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Sage Seth - The Green-And-White Guru
Sage Seth and the Battle for Souls
Jon Seal has been rooting around his attic and looking in his old programmes again for more words of wit and wisdom from Sage Seth - the green-and-white guru.... Jon writes:

I wonder how many others at 3.00pm today [before the 3-3 draw with Dagenham -ed] were beginning to think that maybe.... after all.... this season.... might just.... possibly. At such times Iím always reminded of my first meeting with Sage Seth, the Green and White Guru.

Yeovil 1 v 0 Chelmsford, November 9th, 1968

My father is a good man, never swears and I have never seen him angered. He has never knowingly made a wrong decision - except maybe once.

We jostled up the concrete steps of the old C block amongst a hoard of strange men talking about allotments and the advantages of rationing. On past the three fingered ticket collector . I could smell oxo and pipe tobacco in the darkness of damp overcoats. The crowd pushed on as we were hit by daylight and then, suddenly, a beautiful slope of lush green turf.

All the time my father talking. "I expect Dickie Plumbíll play. He always gets into a punch up in the 63rd minute. He sometimes scores, got a good hoof on him. Not like Arthur Hickman of course - now there was a men with a hoof."

It was my first football match. In a strange kind of eight year old way I knew I was being initiated into something special.

We trudged on up the wooden steps towards the top of the stand. A group of men sat around an aging figure with a cloth cap, nodding ruefully. The old manís gaze caught my father, ignoring the disciples around him he stood up. I noticed a look in my fatherís eye - almost as if he wanted to leave.

The Sage spoke, "Whoíve you got with you there, Charlie?"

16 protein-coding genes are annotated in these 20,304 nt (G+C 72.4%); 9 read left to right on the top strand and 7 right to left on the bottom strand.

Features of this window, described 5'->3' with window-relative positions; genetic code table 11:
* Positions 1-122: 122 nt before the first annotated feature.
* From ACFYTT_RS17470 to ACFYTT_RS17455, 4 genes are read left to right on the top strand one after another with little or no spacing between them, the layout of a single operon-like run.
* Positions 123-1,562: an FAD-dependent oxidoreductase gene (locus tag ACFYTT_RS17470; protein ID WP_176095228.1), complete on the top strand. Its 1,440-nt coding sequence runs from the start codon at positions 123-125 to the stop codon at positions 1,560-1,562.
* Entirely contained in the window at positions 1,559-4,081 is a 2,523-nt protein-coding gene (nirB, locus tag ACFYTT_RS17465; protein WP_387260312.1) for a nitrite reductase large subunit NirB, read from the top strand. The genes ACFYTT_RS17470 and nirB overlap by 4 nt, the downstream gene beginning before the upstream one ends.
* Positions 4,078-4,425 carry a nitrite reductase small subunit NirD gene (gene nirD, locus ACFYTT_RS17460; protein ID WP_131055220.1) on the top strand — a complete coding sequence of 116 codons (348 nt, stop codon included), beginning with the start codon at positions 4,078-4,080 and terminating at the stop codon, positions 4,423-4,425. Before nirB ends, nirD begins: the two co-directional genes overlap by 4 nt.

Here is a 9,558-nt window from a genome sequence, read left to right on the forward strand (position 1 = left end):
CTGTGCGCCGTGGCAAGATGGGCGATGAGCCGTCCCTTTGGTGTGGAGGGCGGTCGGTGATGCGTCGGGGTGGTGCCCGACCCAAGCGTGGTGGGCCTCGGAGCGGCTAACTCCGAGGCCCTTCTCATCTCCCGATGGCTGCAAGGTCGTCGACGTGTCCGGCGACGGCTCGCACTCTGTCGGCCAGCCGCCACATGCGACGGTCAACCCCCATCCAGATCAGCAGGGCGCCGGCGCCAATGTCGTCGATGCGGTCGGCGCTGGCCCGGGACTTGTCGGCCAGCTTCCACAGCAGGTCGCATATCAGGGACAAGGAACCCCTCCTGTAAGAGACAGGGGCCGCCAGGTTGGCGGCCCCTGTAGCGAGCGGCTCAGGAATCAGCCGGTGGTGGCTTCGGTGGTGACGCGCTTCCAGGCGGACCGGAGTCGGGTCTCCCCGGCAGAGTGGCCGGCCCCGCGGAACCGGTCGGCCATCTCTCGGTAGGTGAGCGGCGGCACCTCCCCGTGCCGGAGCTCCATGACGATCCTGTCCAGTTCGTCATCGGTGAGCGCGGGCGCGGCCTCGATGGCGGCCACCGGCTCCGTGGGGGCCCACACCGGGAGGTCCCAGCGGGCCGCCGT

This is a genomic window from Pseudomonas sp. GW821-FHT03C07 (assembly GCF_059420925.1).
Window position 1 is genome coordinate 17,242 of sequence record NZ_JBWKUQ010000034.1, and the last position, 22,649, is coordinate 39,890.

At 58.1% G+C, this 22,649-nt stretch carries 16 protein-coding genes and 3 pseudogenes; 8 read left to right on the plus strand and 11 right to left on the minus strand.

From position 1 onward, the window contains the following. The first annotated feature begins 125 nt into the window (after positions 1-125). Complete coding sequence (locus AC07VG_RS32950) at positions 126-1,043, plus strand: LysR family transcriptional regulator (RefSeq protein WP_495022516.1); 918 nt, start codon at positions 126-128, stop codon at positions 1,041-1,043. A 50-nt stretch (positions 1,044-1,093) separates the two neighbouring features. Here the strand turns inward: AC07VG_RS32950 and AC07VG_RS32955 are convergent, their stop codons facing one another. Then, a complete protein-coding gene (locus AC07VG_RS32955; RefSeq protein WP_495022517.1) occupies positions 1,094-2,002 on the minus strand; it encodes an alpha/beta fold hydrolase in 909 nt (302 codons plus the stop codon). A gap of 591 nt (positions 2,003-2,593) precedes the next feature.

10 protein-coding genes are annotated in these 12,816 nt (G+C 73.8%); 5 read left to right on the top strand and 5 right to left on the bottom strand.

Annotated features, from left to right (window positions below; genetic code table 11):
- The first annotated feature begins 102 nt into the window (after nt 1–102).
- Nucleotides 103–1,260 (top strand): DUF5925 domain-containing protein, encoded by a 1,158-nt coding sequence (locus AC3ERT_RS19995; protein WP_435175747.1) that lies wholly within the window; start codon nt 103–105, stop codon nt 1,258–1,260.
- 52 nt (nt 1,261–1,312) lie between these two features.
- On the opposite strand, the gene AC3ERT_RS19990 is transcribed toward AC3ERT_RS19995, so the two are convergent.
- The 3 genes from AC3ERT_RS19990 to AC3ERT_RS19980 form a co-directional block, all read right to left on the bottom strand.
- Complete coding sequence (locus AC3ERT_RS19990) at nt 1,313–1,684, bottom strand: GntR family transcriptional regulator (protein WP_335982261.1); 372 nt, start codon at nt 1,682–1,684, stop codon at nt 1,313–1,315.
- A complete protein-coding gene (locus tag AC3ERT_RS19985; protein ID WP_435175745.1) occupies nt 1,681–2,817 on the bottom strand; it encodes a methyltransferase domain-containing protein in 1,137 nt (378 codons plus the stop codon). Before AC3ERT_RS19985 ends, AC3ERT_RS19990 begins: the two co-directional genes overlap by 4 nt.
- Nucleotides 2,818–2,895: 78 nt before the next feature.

My father returned the gaze and spoke slowly, "My boy, Sage."

"Take him away."

I was aware that a silence had fallen over the stand and it was spreading.

"No, Sage."

Not just the stand now but the whole ground .An eerie hush.

"You know what Iíve told you, turn around and leave this ground."

"I gotta do it, Sage."

Now, even Cyril Davies had stopped running down the slope after the ball and was stood motionless.

"Why you doing this to him?" It was like a Saturday morning western. A plastic cup rolled down the steps.

"Because this is my team and now itís going to be his team."

Suddenly the Sage flew into a passionate speech, his voice booming across the ground. "Do you realise what youíre doing? If you donít take him out this second, heíll become caught in a spell - forever bound to Yeovil Town. And what good will that do him? Would you consign your own son to a life time of misery and hurt ?"

"Heís my flesh and blood," my father pleaded.

"And itís because heís your flesh and blood that you should understand. Take him away. Go down Templemanís and buy him one of they flash Division 1 subbuteo teams and bind him to another. Iím begging you. Timeís running out. Theyíve already kicked off."

My father tried to search for words, "All my life...."

"This is your last chance, Charlie. You let that boy stay and his happiness or sadness will be possessed by the whims of a few part-timers dressed in green and white."

My father shook his head. The great man turned to me.

"Lad, have no part of this. Be gone. This is a place for the miserable. No shell with a hole, no bottomless lake for us. Ours is a punishment more terrible. To be given faint dreams and to have those dreams forever dashed on the rocks of fate."

The six old men around him looked at me with sad, watery eyes, big knuckled hands nervously twisting plastic cups. Slowly they whispered a mantra, "Find one of they teams that wins things. Manchester Rovers, Liverpool United, Tottingham, Everdown. Turn and leave. Turn and leave."

I looked at my father. I looked at the great Sage. I turned and took one final look at the pitch. Dick Plumb was running towards the goal, people were standing, kicking the air in front of them and yelling. I was intrigued. He was in the penalty box. My heart started to thump. He pulled back his right leg and hoofed the ball. Suddenly men, boys, humans erupted in an indissoluble knot of friendship. A smile, not a smile but a whole universe of warmth fell around me and I yelled a yell of delight as my father threw me high into the air.

Amongst the chaos, I noticed the Sage. A shadow of defeat moved across his face as he stared sorrowfully into his oxo.

More of the thoughts of Sage Seth - the Green and White Guru will be revealed as the season progresses.

The Sage Seth Archives are here.

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